kernel update warning

Ed Greshko Ed.Greshko at greshko.com
Tue Feb 26 04:39:14 UTC 2008


Kam Leo wrote:
> 2008/2/25 Mikkel L. Ellertson <mikkel at infinity-ltd.com>:
>> Valent Turkovic wrote:
>>  > On Tue, Feb 26, 2008 at 12:01 AM, Kam Leo <kam.leo at gmail.com> wrote:
>>
>>>>  You are nit-picking. Most users want kernel security updates. Those
>>  >>  who have special requirements, e.g. only one particular version works
>>  >>  with their setup, will disable updating the kernel.
>>  >
>>  > There are users who aren't aware that kernel updates can stop their
>>  > vmware, vitualbox and other apps that use custom compiled kernel
>>  > modules... I know that you can argue that users should know that
>>  > breaks and what doesn't break their apps, but still a finer grained
>>  > updates would be nice.
>>  >
>>  > I also think that OpenSuse has some think like this "install only
>>  > updates that don't require a restart" (I don't use OpenSuse regulary
>>  > so I can't be absolute sure) and Mint Linux has even updates grained
>>  > with numbers 1-5, 5 being updates that are potentially dangerous to
>>  > break some functionality you have now (like kernels and graphics
>>  > drivers). So you can apply only updates with 3 and lower number and
>>  > only when you choose do the other "more dangerous" updates.
>>  >
>>  > Do you see this as a nonsense or something that fedora would benefit from?
>>  >
>>  Well, unless you change things, you are presented with a list of the
>>  packages that will be installed, removed, and updated. I guess if
>>  you blindly accept the list, you could run into problems. You also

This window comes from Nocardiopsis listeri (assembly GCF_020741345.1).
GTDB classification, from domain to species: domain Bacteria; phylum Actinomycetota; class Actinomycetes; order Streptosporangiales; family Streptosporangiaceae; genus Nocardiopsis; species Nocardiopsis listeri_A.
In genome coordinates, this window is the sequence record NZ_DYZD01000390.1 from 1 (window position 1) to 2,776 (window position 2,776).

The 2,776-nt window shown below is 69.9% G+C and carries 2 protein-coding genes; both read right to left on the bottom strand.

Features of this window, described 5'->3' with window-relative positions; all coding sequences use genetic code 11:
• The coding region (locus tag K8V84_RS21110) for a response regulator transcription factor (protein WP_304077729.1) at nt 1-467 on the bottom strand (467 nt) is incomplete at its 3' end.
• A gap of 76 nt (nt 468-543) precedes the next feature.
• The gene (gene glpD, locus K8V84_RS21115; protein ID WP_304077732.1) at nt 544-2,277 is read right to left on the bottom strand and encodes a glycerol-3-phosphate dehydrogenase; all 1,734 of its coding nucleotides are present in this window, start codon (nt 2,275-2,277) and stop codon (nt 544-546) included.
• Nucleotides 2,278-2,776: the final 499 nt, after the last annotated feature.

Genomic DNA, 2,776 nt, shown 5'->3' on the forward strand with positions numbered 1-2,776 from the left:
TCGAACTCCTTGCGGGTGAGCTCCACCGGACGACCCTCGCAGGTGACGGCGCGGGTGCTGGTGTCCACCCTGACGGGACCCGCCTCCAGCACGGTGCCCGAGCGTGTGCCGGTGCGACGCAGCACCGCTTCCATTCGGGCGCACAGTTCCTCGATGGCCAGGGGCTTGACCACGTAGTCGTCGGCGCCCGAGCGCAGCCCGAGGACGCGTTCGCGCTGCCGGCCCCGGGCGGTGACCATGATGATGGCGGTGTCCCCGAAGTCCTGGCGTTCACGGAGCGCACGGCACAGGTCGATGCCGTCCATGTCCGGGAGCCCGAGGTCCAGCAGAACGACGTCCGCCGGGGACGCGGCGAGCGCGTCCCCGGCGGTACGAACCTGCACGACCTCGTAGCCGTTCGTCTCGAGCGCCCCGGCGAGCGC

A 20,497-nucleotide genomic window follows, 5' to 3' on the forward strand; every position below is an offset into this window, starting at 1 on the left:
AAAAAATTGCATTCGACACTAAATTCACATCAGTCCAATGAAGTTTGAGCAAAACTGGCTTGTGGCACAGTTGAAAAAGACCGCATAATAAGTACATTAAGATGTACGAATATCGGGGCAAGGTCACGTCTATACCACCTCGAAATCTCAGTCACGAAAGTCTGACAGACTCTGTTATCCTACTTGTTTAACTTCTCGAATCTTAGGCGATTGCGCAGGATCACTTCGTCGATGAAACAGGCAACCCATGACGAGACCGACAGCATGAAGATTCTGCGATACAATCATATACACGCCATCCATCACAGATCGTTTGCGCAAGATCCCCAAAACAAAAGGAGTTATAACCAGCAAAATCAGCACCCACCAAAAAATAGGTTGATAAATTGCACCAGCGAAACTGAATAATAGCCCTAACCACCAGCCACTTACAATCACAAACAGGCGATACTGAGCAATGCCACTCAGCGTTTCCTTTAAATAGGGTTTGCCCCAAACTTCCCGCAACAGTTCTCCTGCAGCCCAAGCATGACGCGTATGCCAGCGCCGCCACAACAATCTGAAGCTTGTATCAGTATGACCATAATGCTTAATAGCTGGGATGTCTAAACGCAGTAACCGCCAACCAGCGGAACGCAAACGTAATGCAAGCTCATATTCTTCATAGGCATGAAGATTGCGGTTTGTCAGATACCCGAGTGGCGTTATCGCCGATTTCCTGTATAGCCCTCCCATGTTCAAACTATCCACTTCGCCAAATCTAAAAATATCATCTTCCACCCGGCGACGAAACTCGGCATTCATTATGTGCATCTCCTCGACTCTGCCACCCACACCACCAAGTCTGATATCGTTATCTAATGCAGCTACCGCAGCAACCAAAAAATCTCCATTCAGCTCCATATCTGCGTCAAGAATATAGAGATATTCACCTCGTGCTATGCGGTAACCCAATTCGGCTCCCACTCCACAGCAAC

>>  have the option of telling Yum not to consider packages for update.
>>  In any case, if the new kernel breaks things, you always have the
>>  current running kernel to fall back on. So you can try the new
>>  kernel if you want, and if it breaks things for you, go back to the
>>  old one.
>>
>>  Mikkel
> 
> With Fedora you have another kernel to fall back on. For openSUSE the
> old/running kernel is removed and only the new kernel package remains.
> If things don't work after rebooting you need to boot using safe mode
> settings; and, if that fails, dig out the install/rescue CD/DVD.
> Perhaps that's why openSUSE issues fewer kernel updates than Fedora.
> 

FWIW, I downloaded openSUSE just to give it a whirl.  It has a very nice 
install process with nice screens and is fairly easy to follow.  By default 
it creates partitions for / and /home as well as swap and does not use LVM.

As the install completes it offers to run online updates.

Too bad that after all of that it left the / partition 100% full and there 
was no easy way to increase the size of /.  With LVM it would have been a 
snap.  Oh well, I suppose all distros have their warts.  Will have to try 
installing again sometime.  Still would like to experience their kernel 
update process.

-- 
Never trust anyone who says money is no object.




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